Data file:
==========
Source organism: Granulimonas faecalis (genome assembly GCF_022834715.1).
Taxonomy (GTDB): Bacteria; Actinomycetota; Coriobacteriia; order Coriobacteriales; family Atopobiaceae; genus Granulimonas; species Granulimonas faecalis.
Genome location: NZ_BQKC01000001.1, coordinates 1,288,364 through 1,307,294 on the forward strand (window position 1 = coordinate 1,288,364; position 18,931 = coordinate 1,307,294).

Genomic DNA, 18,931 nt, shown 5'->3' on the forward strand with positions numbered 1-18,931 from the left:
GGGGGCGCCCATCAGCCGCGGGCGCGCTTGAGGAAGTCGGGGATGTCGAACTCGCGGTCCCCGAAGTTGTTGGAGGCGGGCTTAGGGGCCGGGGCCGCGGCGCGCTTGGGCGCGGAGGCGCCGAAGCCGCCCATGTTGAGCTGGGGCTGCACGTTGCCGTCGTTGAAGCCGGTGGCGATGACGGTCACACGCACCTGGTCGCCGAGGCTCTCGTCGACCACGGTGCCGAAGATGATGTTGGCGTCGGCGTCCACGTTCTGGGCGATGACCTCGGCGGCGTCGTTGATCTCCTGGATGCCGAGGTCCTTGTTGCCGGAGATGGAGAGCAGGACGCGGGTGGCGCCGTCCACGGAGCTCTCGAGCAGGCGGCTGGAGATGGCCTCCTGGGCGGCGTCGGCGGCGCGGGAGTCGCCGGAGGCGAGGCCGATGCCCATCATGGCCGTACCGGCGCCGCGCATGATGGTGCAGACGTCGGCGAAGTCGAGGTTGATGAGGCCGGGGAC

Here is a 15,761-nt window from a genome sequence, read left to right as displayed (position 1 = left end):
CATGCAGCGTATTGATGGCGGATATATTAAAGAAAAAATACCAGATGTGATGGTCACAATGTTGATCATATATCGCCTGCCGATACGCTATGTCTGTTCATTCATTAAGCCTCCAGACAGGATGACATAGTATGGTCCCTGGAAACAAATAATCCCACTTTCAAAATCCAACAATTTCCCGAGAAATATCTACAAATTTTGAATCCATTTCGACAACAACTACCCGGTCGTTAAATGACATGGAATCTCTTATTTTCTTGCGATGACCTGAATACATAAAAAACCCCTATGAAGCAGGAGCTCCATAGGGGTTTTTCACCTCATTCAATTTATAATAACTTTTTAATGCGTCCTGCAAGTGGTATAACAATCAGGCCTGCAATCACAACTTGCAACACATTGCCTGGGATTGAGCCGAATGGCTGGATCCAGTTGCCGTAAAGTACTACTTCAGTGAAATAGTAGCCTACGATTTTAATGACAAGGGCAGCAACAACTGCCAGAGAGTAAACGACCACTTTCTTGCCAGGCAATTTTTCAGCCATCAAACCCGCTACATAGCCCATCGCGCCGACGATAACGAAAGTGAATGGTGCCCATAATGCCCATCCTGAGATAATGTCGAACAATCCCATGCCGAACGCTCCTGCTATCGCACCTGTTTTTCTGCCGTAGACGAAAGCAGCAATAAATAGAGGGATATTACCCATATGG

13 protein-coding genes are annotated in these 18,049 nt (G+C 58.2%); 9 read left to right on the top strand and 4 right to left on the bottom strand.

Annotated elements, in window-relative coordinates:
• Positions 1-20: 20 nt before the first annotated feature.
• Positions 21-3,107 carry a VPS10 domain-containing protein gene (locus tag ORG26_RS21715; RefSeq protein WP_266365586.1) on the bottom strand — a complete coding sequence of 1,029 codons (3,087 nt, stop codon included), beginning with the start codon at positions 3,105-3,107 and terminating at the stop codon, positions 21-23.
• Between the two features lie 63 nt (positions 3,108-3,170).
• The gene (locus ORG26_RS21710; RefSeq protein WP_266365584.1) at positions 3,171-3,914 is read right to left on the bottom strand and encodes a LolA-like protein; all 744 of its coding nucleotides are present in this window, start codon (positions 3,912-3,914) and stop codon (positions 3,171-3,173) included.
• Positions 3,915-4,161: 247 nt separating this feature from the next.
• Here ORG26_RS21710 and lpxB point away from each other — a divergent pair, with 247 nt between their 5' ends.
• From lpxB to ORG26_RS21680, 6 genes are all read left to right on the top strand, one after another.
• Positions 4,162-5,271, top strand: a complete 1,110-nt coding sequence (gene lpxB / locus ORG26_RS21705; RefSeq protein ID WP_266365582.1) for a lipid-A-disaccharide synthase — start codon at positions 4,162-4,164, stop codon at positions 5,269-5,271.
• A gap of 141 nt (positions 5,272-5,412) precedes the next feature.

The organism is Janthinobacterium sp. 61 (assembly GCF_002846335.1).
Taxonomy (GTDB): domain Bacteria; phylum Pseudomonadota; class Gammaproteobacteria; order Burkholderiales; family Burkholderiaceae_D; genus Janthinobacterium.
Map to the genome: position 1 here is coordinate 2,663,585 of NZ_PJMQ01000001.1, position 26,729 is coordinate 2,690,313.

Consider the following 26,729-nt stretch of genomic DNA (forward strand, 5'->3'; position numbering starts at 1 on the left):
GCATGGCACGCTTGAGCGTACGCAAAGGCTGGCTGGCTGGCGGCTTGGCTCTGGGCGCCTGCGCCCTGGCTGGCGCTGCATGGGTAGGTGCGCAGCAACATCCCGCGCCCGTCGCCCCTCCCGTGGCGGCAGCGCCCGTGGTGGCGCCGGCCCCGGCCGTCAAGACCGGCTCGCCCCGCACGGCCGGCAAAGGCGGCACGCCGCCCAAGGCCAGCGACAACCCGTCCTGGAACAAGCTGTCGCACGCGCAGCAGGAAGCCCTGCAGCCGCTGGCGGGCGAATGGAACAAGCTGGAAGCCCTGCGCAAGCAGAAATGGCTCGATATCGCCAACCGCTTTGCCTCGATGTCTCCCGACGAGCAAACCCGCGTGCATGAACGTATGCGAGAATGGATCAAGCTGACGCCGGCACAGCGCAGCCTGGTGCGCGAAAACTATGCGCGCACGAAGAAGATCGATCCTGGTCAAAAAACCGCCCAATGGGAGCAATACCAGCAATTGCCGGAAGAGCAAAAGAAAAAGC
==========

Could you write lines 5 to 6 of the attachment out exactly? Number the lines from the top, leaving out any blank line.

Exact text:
GGGGGCGCCCATCAGCCGCGGGCGCGCTTGAGGAAGTCGGGGATGTCGAACTCGCGGTCCCCGAAGTTGTTGGAGGCGGGCTTAGGGGCCGGGGCCGCGGCGCGCTTGGGCGCGGAGGCGCCGAAGCCGCCCATGTTGAGCTGGGGCTGCACGTTGCCGTCGTTGAAGCCGGTGGCGATGACGGTCACACGCACCTGGTCGCCGAGGCTCTCGTCGACCACGGTGCCGAAGATGATGTTGGCGTCGGCGTCCACGTTCTGGGCGATGACCTCGGCGGCGTCGTTGATCTCCTGGATGCCGAGGTCCTTGTTGCCGGAGATGGAGAGCAGGACGCGGGTGGCGCCGTCCACGGAGCTCTCGAGCAGGCGGCTGGAGATGGCCTCCTGGGCGGCGTCGGCGGCGCGGGAGTCGCCGGAGGCGAGGCCGATGCCCATCATGGCCGTACCGGCGCCGCGCATGATGGTGCAGACGTCGGCGAAGTCGAGGTTGATGAGGCCGGGGAC

Here is a 15,761-nt window from a genome sequence, read left to right as displayed (position 1 = left end):